Everyday Virtualization

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Cloud-Based VDI, Part 2

Earlier in the week I mentioned that I would be evaluating a hosted VDI solution from the iland workforce cloud. So far in to the experience I can say that while it works well, there are many considerations that we need to factor into a decision like this.

In this blog post, I want to focus on two critical points that go into any VDI solution. The first is the display technology used. Above all, the workforce cloud is brokered by VMware View over SSL over the Internet. So, that means that the View client is the endpoint display delivery and intermediary display from the actual virtual machine.

There can be a few configurations in use, but what matters is the experience. I have been using the hosted virtual desktop at a residential broadband offering that is a cable-based transport. From an experience standpoint, it is okay. Standard applications like Word, Windows Explorer and navigating the operating system are fine. In fact, I can hardly determine the experience is not native in these applications.

Web browsing is a different story. If I end up on any Web page that has Flash embedded in the display, performance is painful. Flash can be sent through a display technology, and it is only as good as your pipes. I ran a number of Internet connection tests from Speedtest.net on the virtual desktop, and they performed well. Some results were higher; some were lower with the Internet results (see Fig. 1).

VMware View broker
Figure 1. Bandwidth matters in the cloud on both ends. (Click image to view larger version)

The iland workforce cloud is different in one respect: Your servers could be in the same cloud allowing for local access.

Back to the display experience; I will soon test the performance on a connection that is better than a residential broadband service. I’ll follow up with the results and share them with you on this blog.

The other key point I want to discuss is device support. The iland workforce cloud worked seamlessly in providing full device redirection. This included options for dual monitor support, printing, local removable media and mapped network drives on the endpoint client. There can be policies in place to address how and if these are redirected. This was refreshing that there was no configuration required to use the devices on the local client. Fig. 2 shows my printer on the local workstation accessible from the hosted virtual desktop.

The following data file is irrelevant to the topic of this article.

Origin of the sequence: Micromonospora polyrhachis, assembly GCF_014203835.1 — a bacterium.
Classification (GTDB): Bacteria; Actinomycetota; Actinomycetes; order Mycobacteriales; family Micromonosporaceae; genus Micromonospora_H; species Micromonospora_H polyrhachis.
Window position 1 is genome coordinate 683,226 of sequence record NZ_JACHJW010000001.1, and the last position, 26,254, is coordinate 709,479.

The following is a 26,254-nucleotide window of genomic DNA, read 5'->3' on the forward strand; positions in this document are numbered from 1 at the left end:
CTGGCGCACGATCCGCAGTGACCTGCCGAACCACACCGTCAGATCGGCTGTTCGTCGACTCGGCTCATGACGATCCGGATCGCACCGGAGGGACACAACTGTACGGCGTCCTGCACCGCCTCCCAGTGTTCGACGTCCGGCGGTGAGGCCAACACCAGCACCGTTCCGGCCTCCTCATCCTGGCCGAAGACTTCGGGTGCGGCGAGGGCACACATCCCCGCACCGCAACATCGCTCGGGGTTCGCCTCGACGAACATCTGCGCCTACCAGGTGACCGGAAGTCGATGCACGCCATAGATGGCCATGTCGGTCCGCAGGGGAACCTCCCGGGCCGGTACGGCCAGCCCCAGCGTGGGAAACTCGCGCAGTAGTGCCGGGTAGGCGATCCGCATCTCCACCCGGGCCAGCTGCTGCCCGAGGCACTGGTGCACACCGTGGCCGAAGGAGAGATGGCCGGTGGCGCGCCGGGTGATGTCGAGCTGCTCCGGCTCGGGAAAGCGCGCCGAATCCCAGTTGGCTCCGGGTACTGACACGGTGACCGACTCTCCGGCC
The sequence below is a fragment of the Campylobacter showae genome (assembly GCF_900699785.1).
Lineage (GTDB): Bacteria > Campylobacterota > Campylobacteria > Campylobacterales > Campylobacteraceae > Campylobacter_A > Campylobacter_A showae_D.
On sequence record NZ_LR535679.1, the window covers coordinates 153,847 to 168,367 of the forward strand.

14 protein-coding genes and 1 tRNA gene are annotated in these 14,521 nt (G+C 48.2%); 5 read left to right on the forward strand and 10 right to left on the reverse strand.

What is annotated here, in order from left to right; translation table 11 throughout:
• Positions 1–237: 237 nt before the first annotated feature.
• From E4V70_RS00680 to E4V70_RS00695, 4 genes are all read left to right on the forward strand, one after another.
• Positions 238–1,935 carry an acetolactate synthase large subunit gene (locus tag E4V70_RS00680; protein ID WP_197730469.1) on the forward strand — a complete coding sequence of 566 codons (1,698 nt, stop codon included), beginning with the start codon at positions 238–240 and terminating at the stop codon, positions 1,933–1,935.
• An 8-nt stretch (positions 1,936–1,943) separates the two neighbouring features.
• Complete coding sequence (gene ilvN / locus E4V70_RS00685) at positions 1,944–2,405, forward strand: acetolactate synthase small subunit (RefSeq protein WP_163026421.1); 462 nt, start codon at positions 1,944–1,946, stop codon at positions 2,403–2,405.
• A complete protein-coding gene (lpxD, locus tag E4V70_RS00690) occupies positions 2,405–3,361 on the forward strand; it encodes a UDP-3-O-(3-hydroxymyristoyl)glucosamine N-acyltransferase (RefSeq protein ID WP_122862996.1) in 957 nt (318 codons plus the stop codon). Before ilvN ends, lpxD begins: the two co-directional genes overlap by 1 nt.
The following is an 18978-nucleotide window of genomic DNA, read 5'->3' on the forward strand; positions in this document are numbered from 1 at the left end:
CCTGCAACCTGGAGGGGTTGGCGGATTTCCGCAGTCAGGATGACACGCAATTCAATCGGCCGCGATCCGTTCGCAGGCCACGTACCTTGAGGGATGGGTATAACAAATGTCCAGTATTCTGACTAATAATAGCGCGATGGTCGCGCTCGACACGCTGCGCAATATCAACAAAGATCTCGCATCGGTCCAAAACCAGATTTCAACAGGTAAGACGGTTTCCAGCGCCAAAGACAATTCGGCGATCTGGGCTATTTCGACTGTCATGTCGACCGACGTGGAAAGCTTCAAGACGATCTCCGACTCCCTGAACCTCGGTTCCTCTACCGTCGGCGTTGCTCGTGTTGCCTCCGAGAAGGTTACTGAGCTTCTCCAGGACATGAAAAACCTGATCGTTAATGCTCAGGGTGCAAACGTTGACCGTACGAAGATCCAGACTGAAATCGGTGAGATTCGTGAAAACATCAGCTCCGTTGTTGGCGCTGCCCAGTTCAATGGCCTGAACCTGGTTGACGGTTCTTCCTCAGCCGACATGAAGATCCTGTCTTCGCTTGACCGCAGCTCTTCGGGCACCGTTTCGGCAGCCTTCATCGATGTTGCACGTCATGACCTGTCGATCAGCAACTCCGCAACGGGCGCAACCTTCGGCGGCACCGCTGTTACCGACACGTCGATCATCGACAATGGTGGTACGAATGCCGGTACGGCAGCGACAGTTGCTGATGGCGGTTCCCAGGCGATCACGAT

Printing sample from a clouded VDI
Figure 2. Printing on the hosted virtual desktop could not have been easier. (Click image to view larger version)

Notice the “TPAutoconnect” in the printer comments. That is a ThinPrint integration for easy printing on the hosted virtual desktop.

Thus far in my use of the hosted virtual desktop I’d say, "so far, so good." I’m going to make the connection on a higher bandwidth network and see how that goes, but even if the performance is better, I’m not happy just yet. I believe that the hosted virtual desktop needs to perform at the residential level, which will include less than optimal bandwidth speeds.

In future blog posts, I'll cover virtual private networking with hosted desktops as well as device connections in lieu of full-blown desktop connections. Also in the crystal ball is the important other half: the hosted virtualized server with the hosted virtual desktop.

Have something you want me to cover? Share your comments here or e-mail me.

Posted by Rick Vanover on 11/02/2009 at 12:47 PM


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